Figures from the Office for National Statistics show that 1,070 firms opened in the town in 2021.
It means a total of 7,590 businesses were active last year - up from 7,330 the year before.
However, 950 businesses were forced to shut up shop in 2021 - up from 740 in 2020.
It was also up from 780 in 2019, before the coronavirus pandemic hit.
Nationally, 327,000 businesses closed in 2021 - a nine per cent increase on the year before and the highest number since 2017.
Kitty Ussher, chief economist at the Institute of Directors, said businesses are constantly opening and closing, particularly sole traders undertaking casual work - including delivery couriers, which saw a boom during the pandemic - and self-employed people conducting freelance work.
These are included in the official statistics and are more likely to be created or closed in a short period of time, she added added.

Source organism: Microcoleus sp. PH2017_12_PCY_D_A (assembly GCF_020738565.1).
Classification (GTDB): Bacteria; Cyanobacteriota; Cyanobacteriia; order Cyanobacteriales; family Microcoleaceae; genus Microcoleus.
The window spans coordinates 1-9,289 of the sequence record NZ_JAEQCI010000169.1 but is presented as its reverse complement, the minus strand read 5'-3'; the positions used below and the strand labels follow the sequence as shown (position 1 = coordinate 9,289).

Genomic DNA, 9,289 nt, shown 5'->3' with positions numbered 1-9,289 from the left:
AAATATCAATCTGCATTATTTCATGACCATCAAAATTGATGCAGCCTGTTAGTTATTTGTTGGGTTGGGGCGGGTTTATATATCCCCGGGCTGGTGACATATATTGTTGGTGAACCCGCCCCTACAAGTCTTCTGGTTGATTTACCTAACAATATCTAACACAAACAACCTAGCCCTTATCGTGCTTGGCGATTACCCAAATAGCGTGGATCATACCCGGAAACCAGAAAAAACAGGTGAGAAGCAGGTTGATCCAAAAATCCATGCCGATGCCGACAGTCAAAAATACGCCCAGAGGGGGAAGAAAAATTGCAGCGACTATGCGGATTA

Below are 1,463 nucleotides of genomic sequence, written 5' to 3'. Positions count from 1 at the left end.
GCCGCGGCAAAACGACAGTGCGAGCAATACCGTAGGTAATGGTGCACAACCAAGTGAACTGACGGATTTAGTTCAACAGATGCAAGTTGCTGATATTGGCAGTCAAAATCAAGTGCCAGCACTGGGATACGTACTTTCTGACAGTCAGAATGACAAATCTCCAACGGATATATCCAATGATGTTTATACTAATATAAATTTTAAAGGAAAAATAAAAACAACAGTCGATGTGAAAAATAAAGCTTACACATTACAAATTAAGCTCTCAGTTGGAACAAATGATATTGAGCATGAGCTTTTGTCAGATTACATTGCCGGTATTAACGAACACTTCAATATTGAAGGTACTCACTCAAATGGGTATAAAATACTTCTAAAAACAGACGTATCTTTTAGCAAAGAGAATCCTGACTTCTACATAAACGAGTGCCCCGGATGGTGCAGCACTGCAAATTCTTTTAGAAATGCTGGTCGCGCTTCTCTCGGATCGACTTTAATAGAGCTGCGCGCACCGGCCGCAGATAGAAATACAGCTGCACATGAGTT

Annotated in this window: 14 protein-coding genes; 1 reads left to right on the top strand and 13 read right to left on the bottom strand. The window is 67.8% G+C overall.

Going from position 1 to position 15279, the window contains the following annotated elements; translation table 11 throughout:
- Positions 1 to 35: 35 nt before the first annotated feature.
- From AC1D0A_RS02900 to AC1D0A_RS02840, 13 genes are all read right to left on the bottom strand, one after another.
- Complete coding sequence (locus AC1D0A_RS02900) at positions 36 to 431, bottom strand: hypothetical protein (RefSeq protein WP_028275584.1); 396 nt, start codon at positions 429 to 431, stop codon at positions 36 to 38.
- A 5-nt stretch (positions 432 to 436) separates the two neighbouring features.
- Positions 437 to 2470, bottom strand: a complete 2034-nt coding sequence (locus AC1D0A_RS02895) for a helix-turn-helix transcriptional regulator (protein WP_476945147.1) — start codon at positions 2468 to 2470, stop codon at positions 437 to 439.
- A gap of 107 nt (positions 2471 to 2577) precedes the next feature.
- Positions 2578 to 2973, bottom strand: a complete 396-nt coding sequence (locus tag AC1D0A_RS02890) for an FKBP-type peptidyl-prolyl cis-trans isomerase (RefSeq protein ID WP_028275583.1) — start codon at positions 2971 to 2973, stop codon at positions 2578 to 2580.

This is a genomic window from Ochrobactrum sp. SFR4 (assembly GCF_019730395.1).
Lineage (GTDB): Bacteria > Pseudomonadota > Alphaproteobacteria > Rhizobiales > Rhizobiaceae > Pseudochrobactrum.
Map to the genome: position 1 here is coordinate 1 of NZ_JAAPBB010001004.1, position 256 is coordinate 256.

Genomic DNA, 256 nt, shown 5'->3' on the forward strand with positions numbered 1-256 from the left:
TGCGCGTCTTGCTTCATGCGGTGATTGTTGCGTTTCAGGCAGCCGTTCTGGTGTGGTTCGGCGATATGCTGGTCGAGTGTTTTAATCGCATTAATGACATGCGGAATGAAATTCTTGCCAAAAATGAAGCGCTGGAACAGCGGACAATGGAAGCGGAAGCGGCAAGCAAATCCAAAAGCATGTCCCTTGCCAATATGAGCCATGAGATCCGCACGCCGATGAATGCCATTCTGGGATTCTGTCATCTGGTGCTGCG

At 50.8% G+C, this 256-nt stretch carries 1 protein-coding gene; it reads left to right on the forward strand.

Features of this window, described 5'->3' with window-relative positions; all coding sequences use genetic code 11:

The transport, storage and postal industry had the highest business birth rate, at 26 per cent, and death rate, at 22 per cent.
No other industry had a rate for either higher than 16 per cent.
Ms Ussher said: “The picture is then complicated by the impact of the pandemic, which not only led to a temporary increase in unemployment and so increased the number of people looking for freelance work, but also caused a change in consumer spending patterns that affected different parts of the economy in different ways.
“All of this led to particularly high churn rates as the economy adjusted in 2021.”
She also highlighted the number of new businesses, suggesting it shows that the economy is starting to recover from the pandemic.
The IoD said the majority of new and closed businesses were sole traders - of the 327,000 total business deaths in the UK last year, just 82,000 had two or more employees.
Meanwhile, in Barnsley, there were around 20 high-growth businesses in the area - meaning the annualised growth in the number of employees of the business over the last three years is at least 20 per cent - and around 780 enterprises employed 10 or more staff.